Here is a “for the record” disclaimer: I doubt that you could find many points of agreement with my politics and those of Senator Edward Kennedy, but I know of one point that is huge and telling. His record shows that he understands the difference between ideological purity on the one hand and the necessity of finding common ground in order to govern effectively on the other, and he nearly always comes down firmly on the side of effective governance.
In the initial news reports following the announcement of the Senator’s medical condition, the appearance of commentary from across the political spectrum was immediate and concerned…if not heartbroken. What is it about this man, deeply flawed as he may be, that evokes the obvious and evident regard of people as dissimilar as Senator Orrin Hatch and Senator Patrick Leahy? Simply put, Senator Kennedy learned the art of disagreeing without being disagreeable.
Politics is important business, but it is not a campaign between good and evil. People of good character and fine intentions disagree about how one might best achieve optimal results in a democratic society, but there is far more that we have in common than separates us. Men like Senator Kennedy understand that you should never let the perfect be the enemy of the good, and so you find those points of agreement and agree on them. Then you compromise to allow each side to get some more of what it wants. And, finally, the majority will get a slightly larger say just because it can, and then you have a bill. It will not be perfect, but you can always fix the parts that don’t work, and, in any event, you are addressing a problem with legislation that a broad spectrum of representatives can support.
A few years ago, I started digging into Senate history and discovered what was, to my mind, an astonishing truth: in the course of his public career, Senator Kennedy has been one of the most effective legislators in United States history. There is scarcely a major piece of legislation since 1962 that does not have his fingerprints on it somewhere. And it isn’t just the result of excellent staffwork (though his senatorial staffs have been consistently top notch). He works at it conscientiously, and apparently loves the give and take that goes into the process. Even more important in a collegial body like the Senate, he apparently refuses to hold a grudge.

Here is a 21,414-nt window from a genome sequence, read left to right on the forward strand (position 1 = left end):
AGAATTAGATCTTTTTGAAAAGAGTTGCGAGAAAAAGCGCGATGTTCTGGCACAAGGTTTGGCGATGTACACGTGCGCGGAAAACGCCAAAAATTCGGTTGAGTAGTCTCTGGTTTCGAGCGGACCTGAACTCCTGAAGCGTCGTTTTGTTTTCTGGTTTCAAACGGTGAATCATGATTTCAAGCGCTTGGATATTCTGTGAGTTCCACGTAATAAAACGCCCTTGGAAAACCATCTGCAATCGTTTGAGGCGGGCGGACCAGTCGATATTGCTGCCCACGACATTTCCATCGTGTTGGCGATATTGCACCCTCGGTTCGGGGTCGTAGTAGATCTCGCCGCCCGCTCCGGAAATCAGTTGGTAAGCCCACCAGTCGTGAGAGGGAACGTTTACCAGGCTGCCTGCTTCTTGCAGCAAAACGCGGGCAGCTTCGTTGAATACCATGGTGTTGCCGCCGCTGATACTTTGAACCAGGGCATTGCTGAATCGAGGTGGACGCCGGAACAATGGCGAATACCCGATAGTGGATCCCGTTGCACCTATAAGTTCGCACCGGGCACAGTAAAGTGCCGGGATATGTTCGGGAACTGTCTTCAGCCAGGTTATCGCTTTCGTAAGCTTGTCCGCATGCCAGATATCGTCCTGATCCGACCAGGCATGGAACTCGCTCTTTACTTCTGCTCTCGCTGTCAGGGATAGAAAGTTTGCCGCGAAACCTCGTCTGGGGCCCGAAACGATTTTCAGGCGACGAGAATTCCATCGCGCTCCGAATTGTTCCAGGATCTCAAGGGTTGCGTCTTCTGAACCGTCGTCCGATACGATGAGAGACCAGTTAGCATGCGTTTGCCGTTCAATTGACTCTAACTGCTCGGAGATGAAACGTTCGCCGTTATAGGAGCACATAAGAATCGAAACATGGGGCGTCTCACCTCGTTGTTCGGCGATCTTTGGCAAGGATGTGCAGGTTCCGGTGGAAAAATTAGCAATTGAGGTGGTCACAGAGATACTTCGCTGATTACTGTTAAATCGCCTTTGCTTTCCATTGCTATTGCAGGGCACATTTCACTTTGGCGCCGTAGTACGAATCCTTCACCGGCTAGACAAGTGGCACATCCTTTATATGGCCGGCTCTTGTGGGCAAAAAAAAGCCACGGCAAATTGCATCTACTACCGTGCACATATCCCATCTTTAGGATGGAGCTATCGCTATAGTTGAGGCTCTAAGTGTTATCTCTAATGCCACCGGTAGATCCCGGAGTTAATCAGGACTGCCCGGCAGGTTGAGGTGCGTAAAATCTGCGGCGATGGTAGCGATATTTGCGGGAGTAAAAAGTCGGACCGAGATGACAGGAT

I find I cannot hold one either. The good he has done in his life far outweighs the sins and flaws in my estimation, and I wish him Godspeed and good luck.
And there was this from the Democratic National Convention in 1980:
“And someday, long after this convention, long after the signs come down, and the crowds stop cheering, and the bands stop playing, may it be said of our campaign that we kept the faith. May it be said of our Party in 1980 that we found our faith again.
And may it be said of us, both in dark passages and in bright days, in the words of Tennyson that my brothers quoted and loved, and that have special meaning for me now:
"I am a part of all that I have met....
Tho much is taken, much abides....
That which we are, we are--
One equal temper of heroic hearts,
...strong in will
To strive, to seek, to find, and not to yield."
For me, a few hours ago, this campaign came to an end. For all those whose cares have been our concern, the work goes on, the cause endures, the hope still lives, and the dream shall never die.”